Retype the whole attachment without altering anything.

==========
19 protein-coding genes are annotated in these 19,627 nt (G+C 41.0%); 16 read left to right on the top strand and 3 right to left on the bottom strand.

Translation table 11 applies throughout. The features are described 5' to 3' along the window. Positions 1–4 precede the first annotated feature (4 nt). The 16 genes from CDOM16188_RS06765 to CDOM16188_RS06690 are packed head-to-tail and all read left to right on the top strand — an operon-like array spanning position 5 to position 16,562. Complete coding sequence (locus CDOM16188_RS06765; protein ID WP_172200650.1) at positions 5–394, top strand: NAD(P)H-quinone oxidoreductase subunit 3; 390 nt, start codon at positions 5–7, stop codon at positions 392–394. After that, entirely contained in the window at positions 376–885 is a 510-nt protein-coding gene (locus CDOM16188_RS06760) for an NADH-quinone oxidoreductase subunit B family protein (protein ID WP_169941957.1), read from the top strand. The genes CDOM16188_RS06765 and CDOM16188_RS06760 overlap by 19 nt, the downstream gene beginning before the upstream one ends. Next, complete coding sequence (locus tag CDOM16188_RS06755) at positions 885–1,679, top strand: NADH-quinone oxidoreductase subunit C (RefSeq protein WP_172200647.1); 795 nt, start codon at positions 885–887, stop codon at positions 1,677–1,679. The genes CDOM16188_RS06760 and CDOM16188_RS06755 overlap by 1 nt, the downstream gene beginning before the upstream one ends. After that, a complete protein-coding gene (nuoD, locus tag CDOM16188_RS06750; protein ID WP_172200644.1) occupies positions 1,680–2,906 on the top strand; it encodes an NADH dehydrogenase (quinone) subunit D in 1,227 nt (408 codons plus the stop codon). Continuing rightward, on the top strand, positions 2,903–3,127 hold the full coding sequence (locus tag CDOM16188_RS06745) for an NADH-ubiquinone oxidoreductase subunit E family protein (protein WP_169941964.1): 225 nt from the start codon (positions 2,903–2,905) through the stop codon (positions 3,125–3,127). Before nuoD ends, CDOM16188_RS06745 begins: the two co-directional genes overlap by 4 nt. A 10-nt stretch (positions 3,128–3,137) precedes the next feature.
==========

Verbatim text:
19 protein-coding genes are annotated in these 19,627 nt (G+C 41.0%); 16 read left to right on the top strand and 3 right to left on the bottom strand.

Translation table 11 applies throughout. The features are described 5' to 3' along the window. Positions 1–4 precede the first annotated feature (4 nt). The 16 genes from CDOM16188_RS06765 to CDOM16188_RS06690 are packed head-to-tail and all read left to right on the top strand — an operon-like array spanning position 5 to position 16,562. Complete coding sequence (locus CDOM16188_RS06765; protein ID WP_172200650.1) at positions 5–394, top strand: NAD(P)H-quinone oxidoreductase subunit 3; 390 nt, start codon at positions 5–7, stop codon at positions 392–394. After that, entirely contained in the window at positions 376–885 is a 510-nt protein-coding gene (locus CDOM16188_RS06760) for an NADH-quinone oxidoreductase subunit B family protein (protein ID WP_169941957.1), read from the top strand. The genes CDOM16188_RS06765 and CDOM16188_RS06760 overlap by 19 nt, the downstream gene beginning before the upstream one ends. Next, complete coding sequence (locus tag CDOM16188_RS06755) at positions 885–1,679, top strand: NADH-quinone oxidoreductase subunit C (RefSeq protein WP_172200647.1); 795 nt, start codon at positions 885–887, stop codon at positions 1,677–1,679. The genes CDOM16188_RS06760 and CDOM16188_RS06755 overlap by 1 nt, the downstream gene beginning before the upstream one ends. After that, a complete protein-coding gene (nuoD, locus tag CDOM16188_RS06750; protein ID WP_172200644.1) occupies positions 1,680–2,906 on the top strand; it encodes an NADH dehydrogenase (quinone) subunit D in 1,227 nt (408 codons plus the stop codon). Continuing rightward, on the top strand, positions 2,903–3,127 hold the full coding sequence (locus tag CDOM16188_RS06745) for an NADH-ubiquinone oxidoreductase subunit E family protein (protein WP_169941964.1): 225 nt from the start codon (positions 2,903–2,905) through the stop codon (positions 3,125–3,127). Before nuoD ends, CDOM16188_RS06745 begins: the two co-directional genes overlap by 4 nt. A 10-nt stretch (positions 3,128–3,137) precedes the next feature.